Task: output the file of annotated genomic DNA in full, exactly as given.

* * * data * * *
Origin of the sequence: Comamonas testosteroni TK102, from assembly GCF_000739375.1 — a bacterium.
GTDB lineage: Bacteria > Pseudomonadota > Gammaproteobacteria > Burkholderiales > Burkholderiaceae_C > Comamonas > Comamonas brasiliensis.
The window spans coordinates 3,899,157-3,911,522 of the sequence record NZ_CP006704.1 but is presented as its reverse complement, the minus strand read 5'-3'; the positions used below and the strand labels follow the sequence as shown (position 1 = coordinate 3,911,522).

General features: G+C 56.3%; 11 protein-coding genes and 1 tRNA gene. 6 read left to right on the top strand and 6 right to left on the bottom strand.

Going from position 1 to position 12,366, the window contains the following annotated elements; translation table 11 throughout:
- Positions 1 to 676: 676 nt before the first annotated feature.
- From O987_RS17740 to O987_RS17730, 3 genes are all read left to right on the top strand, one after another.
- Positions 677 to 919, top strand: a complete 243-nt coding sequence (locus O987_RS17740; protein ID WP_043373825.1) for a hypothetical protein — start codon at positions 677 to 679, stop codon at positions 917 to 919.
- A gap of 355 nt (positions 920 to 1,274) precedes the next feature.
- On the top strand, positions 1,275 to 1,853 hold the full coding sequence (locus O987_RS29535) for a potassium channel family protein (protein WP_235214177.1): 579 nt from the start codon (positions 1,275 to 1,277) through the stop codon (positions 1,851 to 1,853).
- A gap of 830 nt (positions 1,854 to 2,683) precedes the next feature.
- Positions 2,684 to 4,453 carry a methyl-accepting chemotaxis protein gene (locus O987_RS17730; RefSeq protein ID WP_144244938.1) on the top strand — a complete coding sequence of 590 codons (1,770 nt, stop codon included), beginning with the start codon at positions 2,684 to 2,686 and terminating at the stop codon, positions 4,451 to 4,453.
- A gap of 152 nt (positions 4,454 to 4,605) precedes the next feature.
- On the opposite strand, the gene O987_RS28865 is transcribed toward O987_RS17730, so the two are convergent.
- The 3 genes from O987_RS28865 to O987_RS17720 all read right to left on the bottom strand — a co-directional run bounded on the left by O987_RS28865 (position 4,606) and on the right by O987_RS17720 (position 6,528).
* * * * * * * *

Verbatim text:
Origin of the sequence: Comamonas testosteroni TK102, from assembly GCF_000739375.1 — a bacterium.
GTDB lineage: Bacteria > Pseudomonadota > Gammaproteobacteria > Burkholderiales > Burkholderiaceae_C > Comamonas > Comamonas brasiliensis.
The window spans coordinates 3,899,157-3,911,522 of the sequence record NZ_CP006704.1 but is presented as its reverse complement, the minus strand read 5'-3'; the positions used below and the strand labels follow the sequence as shown (position 1 = coordinate 3,911,522).

General features: G+C 56.3%; 11 protein-coding genes and 1 tRNA gene. 6 read left to right on the top strand and 6 right to left on the bottom strand.

Going from position 1 to position 12,366, the window contains the following annotated elements; translation table 11 throughout:
- Positions 1 to 676: 676 nt before the first annotated feature.
- From O987_RS17740 to O987_RS17730, 3 genes are all read left to right on the top strand, one after another.
- Positions 677 to 919, top strand: a complete 243-nt coding sequence (locus O987_RS17740; protein ID WP_043373825.1) for a hypothetical protein — start codon at positions 677 to 679, stop codon at positions 917 to 919.
- A gap of 355 nt (positions 920 to 1,274) precedes the next feature.
- On the top strand, positions 1,275 to 1,853 hold the full coding sequence (locus O987_RS29535) for a potassium channel family protein (protein WP_235214177.1): 579 nt from the start codon (positions 1,275 to 1,277) through the stop codon (positions 1,851 to 1,853).
- A gap of 830 nt (positions 1,854 to 2,683) precedes the next feature.
- Positions 2,684 to 4,453 carry a methyl-accepting chemotaxis protein gene (locus O987_RS17730; RefSeq protein ID WP_144244938.1) on the top strand — a complete coding sequence of 590 codons (1,770 nt, stop codon included), beginning with the start codon at positions 2,684 to 2,686 and terminating at the stop codon, positions 4,451 to 4,453.
- A gap of 152 nt (positions 4,454 to 4,605) precedes the next feature.
- On the opposite strand, the gene O987_RS28865 is transcribed toward O987_RS17730, so the two are convergent.
- The 3 genes from O987_RS28865 to O987_RS17720 all read right to left on the bottom strand — a co-directional run bounded on the left by O987_RS28865 (position 4,606) and on the right by O987_RS17720 (position 6,528).